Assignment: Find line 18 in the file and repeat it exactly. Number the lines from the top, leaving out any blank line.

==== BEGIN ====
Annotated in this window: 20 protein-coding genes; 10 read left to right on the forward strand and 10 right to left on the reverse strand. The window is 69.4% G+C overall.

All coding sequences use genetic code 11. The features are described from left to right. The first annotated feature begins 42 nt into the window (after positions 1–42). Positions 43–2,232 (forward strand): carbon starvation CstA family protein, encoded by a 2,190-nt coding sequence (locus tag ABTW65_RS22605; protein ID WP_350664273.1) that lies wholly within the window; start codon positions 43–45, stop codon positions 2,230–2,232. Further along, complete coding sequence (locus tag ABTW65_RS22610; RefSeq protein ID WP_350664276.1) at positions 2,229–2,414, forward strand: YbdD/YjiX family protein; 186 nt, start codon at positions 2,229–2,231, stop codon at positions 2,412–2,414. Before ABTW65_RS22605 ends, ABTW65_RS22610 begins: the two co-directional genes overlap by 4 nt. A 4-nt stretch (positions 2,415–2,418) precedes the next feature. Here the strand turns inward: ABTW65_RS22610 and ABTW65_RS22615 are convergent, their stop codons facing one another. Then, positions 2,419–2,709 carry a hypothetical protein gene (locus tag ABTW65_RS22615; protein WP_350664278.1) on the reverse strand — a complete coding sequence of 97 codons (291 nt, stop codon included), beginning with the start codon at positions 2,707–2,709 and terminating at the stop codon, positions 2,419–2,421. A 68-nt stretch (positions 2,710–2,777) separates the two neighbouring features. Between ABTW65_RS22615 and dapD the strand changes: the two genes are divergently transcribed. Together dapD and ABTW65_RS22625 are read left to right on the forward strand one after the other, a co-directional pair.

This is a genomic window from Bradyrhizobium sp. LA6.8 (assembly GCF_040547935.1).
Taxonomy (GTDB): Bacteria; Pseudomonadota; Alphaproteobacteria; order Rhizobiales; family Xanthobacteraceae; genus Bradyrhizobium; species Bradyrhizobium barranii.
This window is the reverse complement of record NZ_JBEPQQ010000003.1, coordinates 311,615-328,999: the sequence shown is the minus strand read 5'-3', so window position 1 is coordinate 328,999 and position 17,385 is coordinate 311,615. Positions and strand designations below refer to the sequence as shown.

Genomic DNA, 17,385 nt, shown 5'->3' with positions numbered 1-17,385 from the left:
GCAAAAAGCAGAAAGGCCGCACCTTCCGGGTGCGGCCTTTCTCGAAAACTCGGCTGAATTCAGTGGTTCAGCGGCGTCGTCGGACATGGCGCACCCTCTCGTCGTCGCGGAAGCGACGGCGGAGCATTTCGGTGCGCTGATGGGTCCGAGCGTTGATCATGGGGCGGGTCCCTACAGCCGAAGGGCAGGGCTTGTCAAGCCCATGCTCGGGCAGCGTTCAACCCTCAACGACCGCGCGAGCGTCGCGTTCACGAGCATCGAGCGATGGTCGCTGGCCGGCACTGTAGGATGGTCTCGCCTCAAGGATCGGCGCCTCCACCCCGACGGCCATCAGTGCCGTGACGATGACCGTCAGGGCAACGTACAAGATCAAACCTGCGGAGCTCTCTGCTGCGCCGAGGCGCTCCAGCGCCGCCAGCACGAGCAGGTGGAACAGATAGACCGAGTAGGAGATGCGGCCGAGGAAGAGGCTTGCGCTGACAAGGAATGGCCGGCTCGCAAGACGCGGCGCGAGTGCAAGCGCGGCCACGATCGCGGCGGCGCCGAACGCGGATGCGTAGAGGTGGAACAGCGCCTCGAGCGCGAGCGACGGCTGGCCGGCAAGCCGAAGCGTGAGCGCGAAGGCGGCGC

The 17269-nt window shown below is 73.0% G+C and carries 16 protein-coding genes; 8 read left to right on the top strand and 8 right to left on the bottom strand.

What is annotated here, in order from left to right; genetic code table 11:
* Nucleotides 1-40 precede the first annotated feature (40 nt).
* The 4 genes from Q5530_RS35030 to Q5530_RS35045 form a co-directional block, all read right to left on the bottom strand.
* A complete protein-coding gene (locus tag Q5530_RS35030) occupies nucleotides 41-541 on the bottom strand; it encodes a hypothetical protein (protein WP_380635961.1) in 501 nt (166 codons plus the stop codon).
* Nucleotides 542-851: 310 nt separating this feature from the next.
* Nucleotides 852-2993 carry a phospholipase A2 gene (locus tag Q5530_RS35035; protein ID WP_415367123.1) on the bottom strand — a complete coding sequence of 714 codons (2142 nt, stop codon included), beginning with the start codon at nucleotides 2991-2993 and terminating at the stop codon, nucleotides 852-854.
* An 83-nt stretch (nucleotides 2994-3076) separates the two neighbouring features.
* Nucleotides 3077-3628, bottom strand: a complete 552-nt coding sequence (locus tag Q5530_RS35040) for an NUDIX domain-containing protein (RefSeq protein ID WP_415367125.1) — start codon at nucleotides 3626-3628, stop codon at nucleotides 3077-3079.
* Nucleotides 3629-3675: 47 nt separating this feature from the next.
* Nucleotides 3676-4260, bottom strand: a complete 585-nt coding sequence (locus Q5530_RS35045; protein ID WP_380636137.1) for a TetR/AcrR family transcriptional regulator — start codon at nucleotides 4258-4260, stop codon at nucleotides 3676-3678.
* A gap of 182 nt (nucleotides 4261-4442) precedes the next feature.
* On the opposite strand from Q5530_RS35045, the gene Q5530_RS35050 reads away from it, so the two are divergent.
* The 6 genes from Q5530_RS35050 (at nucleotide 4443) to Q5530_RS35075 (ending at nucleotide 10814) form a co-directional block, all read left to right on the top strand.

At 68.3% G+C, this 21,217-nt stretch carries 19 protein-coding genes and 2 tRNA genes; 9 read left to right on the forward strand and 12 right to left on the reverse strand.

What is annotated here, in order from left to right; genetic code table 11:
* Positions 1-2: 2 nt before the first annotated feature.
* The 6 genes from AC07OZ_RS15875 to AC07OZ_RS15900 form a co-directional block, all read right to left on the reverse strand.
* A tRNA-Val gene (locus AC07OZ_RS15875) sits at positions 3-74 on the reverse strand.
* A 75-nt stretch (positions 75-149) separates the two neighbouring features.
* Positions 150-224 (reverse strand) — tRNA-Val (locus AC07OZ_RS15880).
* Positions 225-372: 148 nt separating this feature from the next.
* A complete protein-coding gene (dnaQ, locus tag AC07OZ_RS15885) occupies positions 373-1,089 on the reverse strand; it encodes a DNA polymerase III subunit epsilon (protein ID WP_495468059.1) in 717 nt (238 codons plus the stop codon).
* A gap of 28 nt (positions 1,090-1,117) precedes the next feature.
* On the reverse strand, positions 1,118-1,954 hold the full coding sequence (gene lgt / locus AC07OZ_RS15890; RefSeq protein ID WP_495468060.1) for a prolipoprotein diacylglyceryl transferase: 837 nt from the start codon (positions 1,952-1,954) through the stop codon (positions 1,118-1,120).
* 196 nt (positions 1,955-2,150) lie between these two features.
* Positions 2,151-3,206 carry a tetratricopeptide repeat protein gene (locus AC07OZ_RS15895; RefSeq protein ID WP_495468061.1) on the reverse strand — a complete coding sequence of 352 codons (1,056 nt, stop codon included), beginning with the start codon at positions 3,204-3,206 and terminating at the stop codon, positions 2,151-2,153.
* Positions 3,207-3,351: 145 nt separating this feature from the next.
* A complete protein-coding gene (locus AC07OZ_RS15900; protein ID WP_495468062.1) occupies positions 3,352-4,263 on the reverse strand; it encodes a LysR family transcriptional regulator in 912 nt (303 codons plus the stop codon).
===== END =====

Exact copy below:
* Nucleotides 3676-4260, bottom strand: a complete 585-nt coding sequence (locus Q5530_RS35045; protein ID WP_380636137.1) for a TetR/AcrR family transcriptional regulator — start codon at nucleotides 4258-4260, stop codon at nucleotides 3676-3678.